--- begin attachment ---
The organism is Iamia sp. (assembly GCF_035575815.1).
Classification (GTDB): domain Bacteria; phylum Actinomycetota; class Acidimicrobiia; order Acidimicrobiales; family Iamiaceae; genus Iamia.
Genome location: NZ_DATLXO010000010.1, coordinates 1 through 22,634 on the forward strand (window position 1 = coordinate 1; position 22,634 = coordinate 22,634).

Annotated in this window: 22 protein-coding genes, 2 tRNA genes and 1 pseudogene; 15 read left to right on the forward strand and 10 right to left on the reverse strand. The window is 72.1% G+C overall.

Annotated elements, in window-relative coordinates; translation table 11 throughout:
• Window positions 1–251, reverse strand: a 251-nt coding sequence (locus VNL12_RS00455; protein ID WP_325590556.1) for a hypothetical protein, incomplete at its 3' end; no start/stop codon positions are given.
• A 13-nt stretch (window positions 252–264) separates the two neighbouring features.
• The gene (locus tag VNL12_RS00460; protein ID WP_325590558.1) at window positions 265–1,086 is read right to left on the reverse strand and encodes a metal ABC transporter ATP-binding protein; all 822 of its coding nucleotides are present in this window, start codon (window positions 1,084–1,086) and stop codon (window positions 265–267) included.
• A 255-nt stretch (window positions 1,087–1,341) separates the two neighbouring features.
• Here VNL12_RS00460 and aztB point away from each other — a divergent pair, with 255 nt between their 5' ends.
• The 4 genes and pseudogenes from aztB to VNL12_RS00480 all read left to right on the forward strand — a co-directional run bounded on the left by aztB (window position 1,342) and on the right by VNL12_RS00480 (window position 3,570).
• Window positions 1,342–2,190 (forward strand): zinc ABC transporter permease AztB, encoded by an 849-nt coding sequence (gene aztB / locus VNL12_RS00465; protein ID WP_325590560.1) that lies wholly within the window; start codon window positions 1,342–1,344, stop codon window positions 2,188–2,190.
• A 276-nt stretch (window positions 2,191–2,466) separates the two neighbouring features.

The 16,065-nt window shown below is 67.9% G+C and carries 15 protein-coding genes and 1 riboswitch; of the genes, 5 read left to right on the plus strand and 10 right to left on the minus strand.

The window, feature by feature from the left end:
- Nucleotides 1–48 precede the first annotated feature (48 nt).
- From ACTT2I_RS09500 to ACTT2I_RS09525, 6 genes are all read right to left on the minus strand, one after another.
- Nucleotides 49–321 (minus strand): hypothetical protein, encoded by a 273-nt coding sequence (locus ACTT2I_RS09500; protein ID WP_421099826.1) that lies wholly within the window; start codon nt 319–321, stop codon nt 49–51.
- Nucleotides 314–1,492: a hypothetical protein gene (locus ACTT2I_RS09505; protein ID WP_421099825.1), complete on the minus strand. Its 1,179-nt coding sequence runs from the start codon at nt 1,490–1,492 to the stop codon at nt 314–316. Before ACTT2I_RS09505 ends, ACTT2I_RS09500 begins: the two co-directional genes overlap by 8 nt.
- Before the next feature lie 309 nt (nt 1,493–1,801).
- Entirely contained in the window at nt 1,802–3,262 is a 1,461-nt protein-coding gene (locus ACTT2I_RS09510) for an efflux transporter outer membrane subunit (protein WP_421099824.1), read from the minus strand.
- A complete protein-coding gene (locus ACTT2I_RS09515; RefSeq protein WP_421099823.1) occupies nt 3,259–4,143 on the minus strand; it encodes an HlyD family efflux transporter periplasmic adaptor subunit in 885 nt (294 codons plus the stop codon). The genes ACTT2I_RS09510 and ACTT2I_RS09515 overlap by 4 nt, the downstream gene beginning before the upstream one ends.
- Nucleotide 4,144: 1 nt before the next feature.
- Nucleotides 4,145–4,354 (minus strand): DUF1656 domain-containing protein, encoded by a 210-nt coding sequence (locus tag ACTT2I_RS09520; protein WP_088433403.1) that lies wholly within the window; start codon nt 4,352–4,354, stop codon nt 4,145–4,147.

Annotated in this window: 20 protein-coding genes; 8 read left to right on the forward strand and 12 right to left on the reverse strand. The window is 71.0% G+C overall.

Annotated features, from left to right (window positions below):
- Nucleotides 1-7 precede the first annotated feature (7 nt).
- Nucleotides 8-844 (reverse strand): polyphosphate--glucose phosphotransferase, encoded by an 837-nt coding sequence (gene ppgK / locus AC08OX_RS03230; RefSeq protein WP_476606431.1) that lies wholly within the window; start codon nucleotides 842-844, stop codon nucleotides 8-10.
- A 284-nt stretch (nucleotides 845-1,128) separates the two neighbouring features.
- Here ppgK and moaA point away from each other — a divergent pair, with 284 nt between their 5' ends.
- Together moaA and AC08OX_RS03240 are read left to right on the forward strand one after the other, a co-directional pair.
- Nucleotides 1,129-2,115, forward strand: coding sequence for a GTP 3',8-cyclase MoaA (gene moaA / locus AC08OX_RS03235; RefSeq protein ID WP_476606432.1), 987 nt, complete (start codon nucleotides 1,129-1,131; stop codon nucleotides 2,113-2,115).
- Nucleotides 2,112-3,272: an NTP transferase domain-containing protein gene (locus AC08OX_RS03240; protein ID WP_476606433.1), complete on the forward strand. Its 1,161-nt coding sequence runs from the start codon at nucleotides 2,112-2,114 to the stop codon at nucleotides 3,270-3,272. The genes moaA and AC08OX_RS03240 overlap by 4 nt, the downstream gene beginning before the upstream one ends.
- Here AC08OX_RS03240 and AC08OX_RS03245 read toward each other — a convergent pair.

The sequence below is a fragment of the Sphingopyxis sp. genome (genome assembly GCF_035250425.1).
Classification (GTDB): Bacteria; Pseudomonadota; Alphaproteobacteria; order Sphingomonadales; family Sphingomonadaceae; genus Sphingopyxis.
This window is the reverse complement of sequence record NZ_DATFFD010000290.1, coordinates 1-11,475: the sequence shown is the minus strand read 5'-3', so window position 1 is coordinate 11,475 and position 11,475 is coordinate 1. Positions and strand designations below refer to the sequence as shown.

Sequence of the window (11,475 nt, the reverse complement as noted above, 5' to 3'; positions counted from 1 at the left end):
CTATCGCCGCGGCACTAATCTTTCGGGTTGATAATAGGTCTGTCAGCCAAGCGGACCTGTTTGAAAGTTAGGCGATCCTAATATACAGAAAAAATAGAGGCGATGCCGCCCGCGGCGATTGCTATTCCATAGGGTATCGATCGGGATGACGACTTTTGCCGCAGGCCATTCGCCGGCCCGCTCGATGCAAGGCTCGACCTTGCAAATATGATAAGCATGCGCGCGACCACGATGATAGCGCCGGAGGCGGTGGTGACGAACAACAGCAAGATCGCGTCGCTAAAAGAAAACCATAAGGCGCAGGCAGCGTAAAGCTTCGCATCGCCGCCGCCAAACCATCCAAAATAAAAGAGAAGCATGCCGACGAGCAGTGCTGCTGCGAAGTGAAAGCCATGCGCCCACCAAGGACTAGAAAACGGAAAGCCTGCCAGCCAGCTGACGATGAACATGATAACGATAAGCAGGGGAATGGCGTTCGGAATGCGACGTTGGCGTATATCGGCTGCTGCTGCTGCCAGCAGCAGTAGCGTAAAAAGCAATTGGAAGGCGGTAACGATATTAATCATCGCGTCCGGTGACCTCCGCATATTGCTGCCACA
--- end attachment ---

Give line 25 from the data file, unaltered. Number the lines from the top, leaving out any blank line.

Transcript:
Annotated in this window: 20 protein-coding genes; 8 read left to right on the forward strand and 12 right to left on the reverse strand. The window is 71.0% G+C overall.